When I called Peter Rabbit the "money-wasting, nihilistic sneaky man" of 2018, he was endlessly engaged in "unfriendly and brave defenses of cruelty and disenchantment." Did not mean as a compliment. However, in the case of peter rabbit 2 the runaway review, the subtitles of "runaway" were unnecessarily added in the United States, so the returning writer Will Gluck (Annie, Easy A) took it for granted and took it for granted, and all of the sequel. Seems to have doubled the fear of.

If Beatrix Potter was lying in her grave after the blasphemy of her first movie, her bunny story, and of course she was, I'm what her poor corpse is doing now I can't imagine. Now, this second movie begins with a brutal battle scene at the wedding of Bea (Rose Byrne: Irresistible, Mrs America) and Thomas (Domhnall Gleeson: Star Wars: The Rise of Skywalker, The Little Stranger). .. A battle scene at a rural wedding in a children's movie? As we wonder, why does Bee marry Thomas, who has all the charisma of a moldy kitchen sponge and treats his beloved forest creature neighbor like a pest? Will the inevitable Peter Rabbit 3 be subtitled "divorce"?

That's not the only inner ring material. Bea expresses her concern that her understated storybook will turn into a "cheeky hipfest." Nigel has a series of tracking and various toy rides (basically well, most of the children's media are described). For some time, these ambitions were carried out by beloved creatures such as Peter's sisters Flopsy (Margot Robbie), Mopsy (Elizabeth Debicki), and Cottontail (no longer a daisy) in small coats and jackets. This is in contrast to the kindness of slapstick comedy. .. Ridley but Amy Horn). It may not be as old as the classic potter. Purists may be scared to see Tom kittens turn into a criminal life. But that's far from the ridiculous portrayal of a marketing group where Peter and his friends go to space.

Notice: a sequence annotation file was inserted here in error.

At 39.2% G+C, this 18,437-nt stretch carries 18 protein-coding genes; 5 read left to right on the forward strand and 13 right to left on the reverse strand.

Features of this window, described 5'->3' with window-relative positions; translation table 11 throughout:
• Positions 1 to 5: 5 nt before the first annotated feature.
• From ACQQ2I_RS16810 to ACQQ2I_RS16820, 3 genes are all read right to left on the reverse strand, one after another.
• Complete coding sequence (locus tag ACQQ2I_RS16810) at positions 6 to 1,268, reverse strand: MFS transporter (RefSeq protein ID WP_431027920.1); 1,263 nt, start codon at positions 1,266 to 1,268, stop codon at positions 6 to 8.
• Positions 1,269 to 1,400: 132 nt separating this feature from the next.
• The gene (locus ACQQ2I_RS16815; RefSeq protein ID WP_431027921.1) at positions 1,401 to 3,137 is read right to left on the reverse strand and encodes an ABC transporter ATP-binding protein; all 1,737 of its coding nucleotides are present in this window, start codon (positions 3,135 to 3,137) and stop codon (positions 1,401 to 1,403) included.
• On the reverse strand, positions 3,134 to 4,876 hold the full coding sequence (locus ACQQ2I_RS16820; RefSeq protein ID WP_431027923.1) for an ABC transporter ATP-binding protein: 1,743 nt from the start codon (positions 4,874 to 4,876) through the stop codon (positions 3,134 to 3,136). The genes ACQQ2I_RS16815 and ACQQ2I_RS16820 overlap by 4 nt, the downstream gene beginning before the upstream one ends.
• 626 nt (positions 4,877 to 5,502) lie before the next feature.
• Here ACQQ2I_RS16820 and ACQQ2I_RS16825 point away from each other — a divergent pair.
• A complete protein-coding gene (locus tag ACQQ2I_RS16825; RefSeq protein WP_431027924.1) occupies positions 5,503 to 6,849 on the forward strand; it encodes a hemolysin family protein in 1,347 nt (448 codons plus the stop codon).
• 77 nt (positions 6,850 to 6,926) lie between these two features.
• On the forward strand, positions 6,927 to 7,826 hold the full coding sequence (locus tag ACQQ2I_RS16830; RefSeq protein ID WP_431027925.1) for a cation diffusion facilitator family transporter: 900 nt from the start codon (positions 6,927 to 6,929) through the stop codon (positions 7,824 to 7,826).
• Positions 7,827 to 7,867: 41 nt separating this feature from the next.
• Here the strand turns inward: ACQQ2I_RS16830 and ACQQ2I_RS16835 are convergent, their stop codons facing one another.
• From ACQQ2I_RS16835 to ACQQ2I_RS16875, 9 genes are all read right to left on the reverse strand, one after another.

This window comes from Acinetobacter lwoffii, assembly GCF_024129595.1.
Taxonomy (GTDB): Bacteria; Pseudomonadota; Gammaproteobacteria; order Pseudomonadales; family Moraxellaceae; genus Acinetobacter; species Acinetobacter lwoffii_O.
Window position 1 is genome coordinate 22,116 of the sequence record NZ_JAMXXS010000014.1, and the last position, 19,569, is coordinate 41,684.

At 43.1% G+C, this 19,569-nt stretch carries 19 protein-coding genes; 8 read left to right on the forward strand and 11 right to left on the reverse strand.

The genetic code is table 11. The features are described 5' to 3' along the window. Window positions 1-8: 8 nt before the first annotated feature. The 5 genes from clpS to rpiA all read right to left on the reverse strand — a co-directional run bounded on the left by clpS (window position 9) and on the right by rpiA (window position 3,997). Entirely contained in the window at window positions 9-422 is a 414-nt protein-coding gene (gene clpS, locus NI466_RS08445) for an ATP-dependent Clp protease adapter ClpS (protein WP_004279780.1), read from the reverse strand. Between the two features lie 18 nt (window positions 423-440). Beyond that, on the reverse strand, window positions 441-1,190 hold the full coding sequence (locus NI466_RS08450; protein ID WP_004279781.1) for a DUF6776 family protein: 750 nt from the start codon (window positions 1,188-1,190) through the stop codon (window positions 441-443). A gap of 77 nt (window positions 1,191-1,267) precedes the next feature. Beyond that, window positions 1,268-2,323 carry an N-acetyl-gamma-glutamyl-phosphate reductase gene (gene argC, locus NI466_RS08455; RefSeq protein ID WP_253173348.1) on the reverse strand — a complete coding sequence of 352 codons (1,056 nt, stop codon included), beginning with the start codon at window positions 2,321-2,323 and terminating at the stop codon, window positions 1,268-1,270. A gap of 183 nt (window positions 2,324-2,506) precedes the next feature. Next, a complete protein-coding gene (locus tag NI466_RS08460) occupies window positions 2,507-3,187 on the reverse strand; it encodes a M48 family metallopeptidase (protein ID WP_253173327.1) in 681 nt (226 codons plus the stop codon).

It's the concept that Peter Rabbit 2 was able to find a measure of meaning that might surprise a person at its depth, and it's a decent message that should affect children and parents alike: that's it. The way you treat and care for someone as you grow up will eventually fit them into the corner. If you're portraying your child as a "bad seed," well, that's because there's no hope for something better for them, or there's no clear explanation for their behavior. You may understand it very well.

That's not a naive excuse, given that the film spends a very long time telling the audience to "trust but verify" the motives of the people they spend with. Perhaps it is seen by people. That they need that extra push to accept and love in life those who may be considered attributes of the character, not those who need love and care. Yes, congratulations if you were hoping that Peter Rabbit's movie would fill up with Terminator 2: Judgment Day and start shouting, "I'm not destined, but that's what we're doing." It might have sounded a little better from the creatures of James Corden's voice.